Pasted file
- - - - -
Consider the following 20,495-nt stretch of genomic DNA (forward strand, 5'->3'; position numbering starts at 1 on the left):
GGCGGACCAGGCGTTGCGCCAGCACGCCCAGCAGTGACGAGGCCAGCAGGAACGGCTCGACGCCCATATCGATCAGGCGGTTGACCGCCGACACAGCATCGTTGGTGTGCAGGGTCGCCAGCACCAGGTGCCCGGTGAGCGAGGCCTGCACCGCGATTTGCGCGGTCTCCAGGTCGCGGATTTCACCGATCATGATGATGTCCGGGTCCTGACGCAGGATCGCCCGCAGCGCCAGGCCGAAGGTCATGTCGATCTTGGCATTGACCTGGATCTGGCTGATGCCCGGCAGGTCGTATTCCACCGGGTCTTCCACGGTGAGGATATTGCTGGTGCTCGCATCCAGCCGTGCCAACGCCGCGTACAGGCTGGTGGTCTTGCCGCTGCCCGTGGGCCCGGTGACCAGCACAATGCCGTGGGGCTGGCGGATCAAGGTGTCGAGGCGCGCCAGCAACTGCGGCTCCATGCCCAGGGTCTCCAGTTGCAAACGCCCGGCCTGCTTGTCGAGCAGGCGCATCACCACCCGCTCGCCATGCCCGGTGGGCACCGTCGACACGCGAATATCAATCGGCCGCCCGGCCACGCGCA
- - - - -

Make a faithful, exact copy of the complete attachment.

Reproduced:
Consider the following 20,495-nt stretch of genomic DNA (forward strand, 5'->3'; position numbering starts at 1 on the left):
GGCGGACCAGGCGTTGCGCCAGCACGCCCAGCAGTGACGAGGCCAGCAGGAACGGCTCGACGCCCATATCGATCAGGCGGTTGACCGCCGACACAGCATCGTTGGTGTGCAGGGTCGCCAGCACCAGGTGCCCGGTGAGCGAGGCCTGCACCGCGATTTGCGCGGTCTCCAGGTCGCGGATTTCACCGATCATGATGATGTCCGGGTCCTGACGCAGGATCGCCCGCAGCGCCAGGCCGAAGGTCATGTCGATCTTGGCATTGACCTGGATCTGGCTGATGCCCGGCAGGTCGTATTCCACCGGGTCTTCCACGGTGAGGATATTGCTGGTGCTCGCATCCAGCCGTGCCAACGCCGCGTACAGGCTGGTGGTCTTGCCGCTGCCCGTGGGCCCGGTGACCAGCACAATGCCGTGGGGCTGGCGGATCAAGGTGTCGAGGCGCGCCAGCAACTGCGGCTCCATGCCCAGGGTCTCCAGTTGCAAACGCCCGGCCTGCTTGTCGAGCAGGCGCATCACCACCCGCTCGCCATGCCCGGTGGGCACCGTCGACACGCGAATATCAATCGGCCGCCCGGCCACGCGCA